Symmetrical DOCSIS 3.1: How Does it Work?

By Monta Monaco Hernon - With the DOCSIS 3.1 deployments starting to roll out, the cable industry is, of course, thinking about what comes ...

Symmetrical DOCSIS 3.1: How Does it Work?
Symmetrical DOCSIS 3.1: How Does it Work?
With the DOCSIS 3.1 deployments starting to roll out, the cable industry is, of course, thinking about what comes next. At the recent CableLabs Winter Conference, CableLabs unveiled Full Duplex DOCSIS technology, which offers the promise of symmetrical 10 Gbps on 1 GHz HFC networks.

"Once we finished the DOCSIS (3.1) specs, we started thinking about what is next ... what could we do to fix the upstream which (has been) limited by spectrum," said Dan Rice, CableLabs' SVP of network technology. "We applied a nascent technology in the wireless space to cable .... We were able to build the electronics that are associated with this and try it out. It looks like it works really great."

Unlike existing technology solutions, like frequency division duplexing (FDD) or time division duplexing (TDD), with Full Duplex, the upstream and downstream utilize the same spectrum at the same time, which doubles the efficiency and capacity.

Rice and colleague Belal Hamzeh, CableLabs' VP of research & development for wireless technologies, used the analogy of a conversation between two people. With TDD, the same spectrum is used for upstream and downstream, but the speakers take turns. One person talks, the other listens. But with full duplex, two people are talking at the same time, but still understanding each other even if one is yelling and the other whispering.

Typically with a communication system, when signals come out of the system, they are high power, but as they go across the network the power level drops. By the time upstream signals reach the CMTS, the power can be much lower than the signal power coming out of the CMTS. The CMTS transmits at around 60 dBmV, but receives closer to 0 dBmV, Rice said.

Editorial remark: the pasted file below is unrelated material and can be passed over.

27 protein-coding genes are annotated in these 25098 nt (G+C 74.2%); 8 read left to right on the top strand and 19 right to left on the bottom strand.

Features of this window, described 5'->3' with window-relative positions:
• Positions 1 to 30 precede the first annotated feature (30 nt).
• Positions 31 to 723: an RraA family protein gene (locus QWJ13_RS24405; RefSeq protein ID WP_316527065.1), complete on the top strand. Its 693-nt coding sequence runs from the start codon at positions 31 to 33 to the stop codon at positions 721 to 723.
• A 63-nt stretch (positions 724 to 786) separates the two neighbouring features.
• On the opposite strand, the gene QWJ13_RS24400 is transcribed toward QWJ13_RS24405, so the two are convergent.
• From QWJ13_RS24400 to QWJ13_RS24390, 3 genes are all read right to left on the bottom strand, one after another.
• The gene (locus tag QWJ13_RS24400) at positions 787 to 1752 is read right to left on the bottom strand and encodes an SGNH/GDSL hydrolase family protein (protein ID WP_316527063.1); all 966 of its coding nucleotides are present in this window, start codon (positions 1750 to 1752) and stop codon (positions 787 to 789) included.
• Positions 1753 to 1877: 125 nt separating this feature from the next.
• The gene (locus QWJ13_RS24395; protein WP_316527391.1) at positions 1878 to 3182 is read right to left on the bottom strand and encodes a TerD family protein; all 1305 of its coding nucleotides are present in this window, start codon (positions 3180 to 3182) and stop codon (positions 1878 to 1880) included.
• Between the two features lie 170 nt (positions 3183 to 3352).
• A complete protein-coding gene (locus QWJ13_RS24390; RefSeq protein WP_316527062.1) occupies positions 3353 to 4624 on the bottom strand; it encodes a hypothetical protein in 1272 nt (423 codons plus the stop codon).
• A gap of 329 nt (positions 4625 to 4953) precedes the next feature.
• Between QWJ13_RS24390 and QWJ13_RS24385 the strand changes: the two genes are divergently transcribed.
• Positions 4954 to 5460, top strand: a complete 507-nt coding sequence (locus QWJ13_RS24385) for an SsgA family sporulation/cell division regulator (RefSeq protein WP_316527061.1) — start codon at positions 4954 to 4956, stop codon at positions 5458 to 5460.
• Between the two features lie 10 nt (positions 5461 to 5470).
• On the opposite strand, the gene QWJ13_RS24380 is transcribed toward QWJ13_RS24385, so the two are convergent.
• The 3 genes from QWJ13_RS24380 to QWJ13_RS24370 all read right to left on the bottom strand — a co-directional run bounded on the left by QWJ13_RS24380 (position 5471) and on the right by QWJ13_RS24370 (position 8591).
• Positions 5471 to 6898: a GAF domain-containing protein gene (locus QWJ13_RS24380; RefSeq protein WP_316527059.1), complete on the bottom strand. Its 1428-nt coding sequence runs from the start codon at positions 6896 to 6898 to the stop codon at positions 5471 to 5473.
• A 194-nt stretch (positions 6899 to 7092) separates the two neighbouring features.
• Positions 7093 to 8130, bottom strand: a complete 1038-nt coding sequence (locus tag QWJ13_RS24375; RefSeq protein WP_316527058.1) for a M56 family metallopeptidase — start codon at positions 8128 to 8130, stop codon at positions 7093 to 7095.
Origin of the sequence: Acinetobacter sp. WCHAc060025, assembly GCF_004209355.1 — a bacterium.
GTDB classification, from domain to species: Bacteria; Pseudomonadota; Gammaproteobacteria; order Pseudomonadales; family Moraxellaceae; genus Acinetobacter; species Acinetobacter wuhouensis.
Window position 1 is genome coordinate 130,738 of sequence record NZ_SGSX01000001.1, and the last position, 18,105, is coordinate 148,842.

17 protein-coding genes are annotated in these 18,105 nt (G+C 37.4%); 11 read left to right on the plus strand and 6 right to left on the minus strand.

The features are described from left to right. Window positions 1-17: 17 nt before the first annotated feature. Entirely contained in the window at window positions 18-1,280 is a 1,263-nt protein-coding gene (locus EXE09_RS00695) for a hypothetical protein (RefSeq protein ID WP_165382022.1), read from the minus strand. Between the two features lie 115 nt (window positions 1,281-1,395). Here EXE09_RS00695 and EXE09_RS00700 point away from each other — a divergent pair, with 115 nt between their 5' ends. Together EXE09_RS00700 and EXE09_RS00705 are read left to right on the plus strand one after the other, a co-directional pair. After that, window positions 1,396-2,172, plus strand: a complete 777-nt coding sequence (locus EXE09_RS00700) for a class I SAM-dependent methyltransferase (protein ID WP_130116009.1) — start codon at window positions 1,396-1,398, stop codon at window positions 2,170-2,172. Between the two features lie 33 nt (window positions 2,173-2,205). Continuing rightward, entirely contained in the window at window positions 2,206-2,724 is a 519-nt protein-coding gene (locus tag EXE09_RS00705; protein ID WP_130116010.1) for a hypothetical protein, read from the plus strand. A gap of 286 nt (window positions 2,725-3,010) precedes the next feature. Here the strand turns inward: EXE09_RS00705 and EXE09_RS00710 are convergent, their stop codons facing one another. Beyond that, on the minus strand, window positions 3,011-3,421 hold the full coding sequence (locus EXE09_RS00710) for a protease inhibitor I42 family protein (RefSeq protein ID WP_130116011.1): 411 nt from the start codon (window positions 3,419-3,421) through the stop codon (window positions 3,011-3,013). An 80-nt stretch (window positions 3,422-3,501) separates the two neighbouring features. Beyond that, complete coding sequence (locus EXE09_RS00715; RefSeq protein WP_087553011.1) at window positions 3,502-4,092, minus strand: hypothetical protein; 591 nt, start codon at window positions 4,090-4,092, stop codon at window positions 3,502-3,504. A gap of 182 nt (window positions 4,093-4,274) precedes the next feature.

"The CMTS is yelling at (its) loudest, and somebody is trying to whisper back at the CMTS. It can still hear the whisper and understand it," Hamzeh said.

Full Duplex utilizes the self-interference cancellation and intelligent scheduling of DOCSIS 3.1. Remember that the CMTS is transmitting at high power and receiving signals from modems at low power. To hear the modem, the CMTS needs to be able to subtract its own transmission from what it is receiving.

"If I am talking, I can hear what I am saying. If you are whispering back to me, I am able to subtract what I am saying. The brain is (capable) and knows what you said," Hamzeh said.

Putting this cancellation ability into the CMTS is straightforward, but putting it into every single cable modem could be challenging and expensive, Rice said. The good news is that modems very close to each other on the HFC network don't transmit and receive in the same spectrum at the same time, but one three houses over, for example, that is naturally separated can.

"Implementing this just in the CMTS is more cost-effective. That said, (cancellation) might be implemented in modems in the future for more benefits, but I think it won't have to be in the modems, only in the CMTS," Rice said.

All this said, Full Duplex is a feature update of DOCSIS 3.1, not a complete rework of the specification. It is still in the "innovation funnel," and CableLabs will continue work on proving feasibility over the next couple of months. The next step, which is likely to occur this summer, is research and development where all vendors in the community will be invited to work on the project to ready it for deployment.

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